Munich’s Christmas Treasures: Massenet and Handel

Although it may have been bitter cold outside, last weekend at the Bavarian
State Opera things onstage were blistering “hot.”

For starters, conductor Bertrand de Billy paced the most achingly
passionate and painfully felt Werther that a human heart could
probably bear. There did not seem to be a phrase that was not filled with
understanding and dramatic illumination. Under Maestro de Billy’s sure
stylistic hand the orchestra turned in a luminescent, rhapsodic reading of
the highest international quality, raising goose bumps and occasioning tears
more than once during this evening of splendid music-making.

But Werther would go for little without at least two star-quality singers
and Munich delivered the goods from the ranks of the best interpreters
currently available: Massimo Giordano and Elina Garanca.

Mr. Giordano is as fine a Werther as one could wish. His warm lyric tenor
is produced with a sound technique and spinto leanings that reliably
encompasses all of the demands of the title role. True, he does cover the
voice (only ever-so-slightly) at the very top, and his rather rapid (but
pleasing) vibrato occasionally gets in the way of parlando utterances, but
his full-throated climactic outbursts were quite thrilling. Few current
exponents of this treacherous part can display such a lovely command of
pianissimo and messa di voce effects that are major part of Massimo’s
artistry. Moreover, he has a dark, manly presence; offers committed acting;
and immerses himself convincingly in the id of this tortured character, all
the while maintaining absolute control of his vocal resources.

Ms. Garanca was every bit his match as Charlotte. She is a more known
commodity to the public thanks to marketing which trades heavily on her
fashion model good looks. She is a stunning blond, yes, but. . .she sings,
too! I recall admiring her voice from a recent televised concert, but nothing
could have prepared me for her assured stage presence and the
“live” impact and immediacy of her vocalism. Her wonderfully
schooled, eminently pleasing lyric mezzo is a bit “anonymous”
perhaps, and in this famous role she invites (albeit favorable) vocal
comparison with the likes of Troyanos, von Stade, and Graham (who will take
over the role later in the run). What sets Elina apart is not only top notch
singing, encompassing a gamut of searing high notes, arching line, mellow low
notes, and everything required in between; but also an unaffected,
spontaneous embodiment of Charlotte that is a model of invention. Oh, yeah,
and there is that physical beauty thing in the quotient. Memorable

The two stars were ably supported by Natale De Carolis as Albert and Elena
Tsallagova as Sophie. Mr. De Carolis is possessed of a warm lyric baritone
that he deploys perfectly in service of this French repertoire. His
characterization did make Albert seem more of a milquetoast than usual (or
necessary) but it was a consistent choice, and he is a natural on the stage.
Ms. Tsallagova has a secure lyric soprano and a charming presence, and if her
tone was a little cool here and there, she was nonetheless an affecting
younger sister.

The vocally assured Schmidt and Johann of Kevin Connors and R¸diger Trebes
were equaled by Christoph Stephinger with a well-sung turn as
Charlotte’s father (although he did seem to eye the conductor more than
most). The scrappy small role of K‰tchen was well taken by Angela Brower, and
Br¸hlmann found Todd Boyce ably impersonating the town fool. Both are members
of the Bavarian State Opera Studio, and I recall having seen Mr. Boyce do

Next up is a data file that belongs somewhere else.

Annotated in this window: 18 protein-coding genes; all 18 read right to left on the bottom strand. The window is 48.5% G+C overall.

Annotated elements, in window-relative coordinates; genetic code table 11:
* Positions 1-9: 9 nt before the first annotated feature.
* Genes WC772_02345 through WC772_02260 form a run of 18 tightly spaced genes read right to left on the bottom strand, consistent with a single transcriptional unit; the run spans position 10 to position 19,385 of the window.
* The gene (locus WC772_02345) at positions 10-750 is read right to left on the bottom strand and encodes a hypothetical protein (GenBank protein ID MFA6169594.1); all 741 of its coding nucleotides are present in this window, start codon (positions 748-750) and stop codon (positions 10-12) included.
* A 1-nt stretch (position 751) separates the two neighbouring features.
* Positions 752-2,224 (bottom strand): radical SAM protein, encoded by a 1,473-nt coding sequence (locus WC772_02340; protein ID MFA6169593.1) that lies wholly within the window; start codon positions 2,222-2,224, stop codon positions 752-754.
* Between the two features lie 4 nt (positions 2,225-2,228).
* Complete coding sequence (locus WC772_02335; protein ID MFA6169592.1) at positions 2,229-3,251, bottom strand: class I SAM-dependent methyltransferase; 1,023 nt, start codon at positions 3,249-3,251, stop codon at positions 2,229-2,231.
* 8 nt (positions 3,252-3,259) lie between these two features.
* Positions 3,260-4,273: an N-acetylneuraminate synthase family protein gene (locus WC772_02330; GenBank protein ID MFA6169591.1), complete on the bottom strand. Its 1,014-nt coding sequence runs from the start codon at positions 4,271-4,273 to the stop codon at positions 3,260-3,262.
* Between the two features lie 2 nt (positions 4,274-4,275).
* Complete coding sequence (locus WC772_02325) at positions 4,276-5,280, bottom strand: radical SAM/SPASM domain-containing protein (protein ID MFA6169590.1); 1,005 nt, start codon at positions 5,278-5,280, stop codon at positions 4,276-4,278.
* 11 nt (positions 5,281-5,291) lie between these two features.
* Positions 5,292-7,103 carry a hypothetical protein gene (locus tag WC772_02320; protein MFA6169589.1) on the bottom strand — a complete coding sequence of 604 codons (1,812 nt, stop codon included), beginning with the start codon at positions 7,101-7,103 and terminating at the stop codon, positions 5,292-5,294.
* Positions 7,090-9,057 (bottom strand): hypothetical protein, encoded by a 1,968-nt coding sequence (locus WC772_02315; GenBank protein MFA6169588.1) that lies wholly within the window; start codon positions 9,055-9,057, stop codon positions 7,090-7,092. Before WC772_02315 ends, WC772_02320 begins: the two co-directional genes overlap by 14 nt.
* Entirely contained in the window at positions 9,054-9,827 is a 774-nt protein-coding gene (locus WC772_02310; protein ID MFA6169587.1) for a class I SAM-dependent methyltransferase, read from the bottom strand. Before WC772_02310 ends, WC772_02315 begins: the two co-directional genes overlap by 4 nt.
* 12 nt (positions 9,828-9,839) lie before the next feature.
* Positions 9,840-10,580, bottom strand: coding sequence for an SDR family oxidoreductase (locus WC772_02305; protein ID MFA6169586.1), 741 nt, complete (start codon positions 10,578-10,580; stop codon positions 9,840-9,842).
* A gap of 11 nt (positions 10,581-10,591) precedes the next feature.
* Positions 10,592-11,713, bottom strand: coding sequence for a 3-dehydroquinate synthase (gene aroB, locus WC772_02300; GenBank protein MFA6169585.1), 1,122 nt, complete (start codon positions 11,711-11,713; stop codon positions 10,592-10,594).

similar good work at Glimmerglass and St. Louis.

J¸rgen Rose is credited with “stage direction, scenery, light
concept, and costumes.” (Whew, I guess handing out the programs had to
be entrusted to someone else.) God bless Mr. Rose for his take-charge
attitude, for this was a beautifully realized production that consistently
heightened all of Massenet’s considerable dramatic strengths and deftly
glided past his fleeting weaknesses. The concept emphasizes our hero’s
total isolation. Drawing upon an image of Caspar David Friedrich’s man
on a mountain, a large boulder/cliff is placed center stage topped by
Werther’s writing desk.

The “abyss” that is surveyed from this vantage point takes the
form of white walls and ceiling that are colorfully scrawled with quotations
from Werther’s writings. In Acts One and Two, these are relegated to
the corners of the structure, while in Three and Four they become denser and
even more erratic as Werther’s tormented state degenerates.

The upstage is completely open and is dressed with a realistic tree (read:
“nature”), and later, a Nativity scene (read:
“hallucination”). A front scrim is scrawled with a circular
pattern of texts suggesting a skewed cosmos. A dough nut shaped revolve
swirls minimal furniture pieces around the rock in an orbit mirroring the
effect of the scrim art. And real mirrors outlined the entire proscenium
framing, reflecting and disorienting the action. This was a splendid, unified
design compellingly lit by Michael Bauer who alternately bathed the stage in
the homey warmth of sunset, or coolly distanced us from the occasional
freeze-framed action when Werther’s mental shifts took him to A Bad
Place. Bauer’s isolation of the tree with its ever-evolving
illumination angles was a telling effect.

Werther_Munich_scene.pngA scene from Werther

Rose the director made the most of every opportunity within this
framework, and filled the work with individual touches. The church yard scene
becomes the occasion for celebrating a 50th wedding anniversary of a beloved
village couple, bringing the loveless mis-pairing of Charlotte and Albert
into higher relief. The recurring device of having the cast freeze in time as
Werther has a mental health lapse into a scene only he can see, is a master
stroke that pays big emotional dividends. Werther’s retreat to the rock
and his writing desk was used judiciously. After his death, Charlotte
helplessly but inevitably surrenders to her own isolation, collapsing on the
structure with heart-breaking effect.

It should also be noted that the exceptionally well-trained
children’s chorus was the work of Stellario Fagone, and that Assistant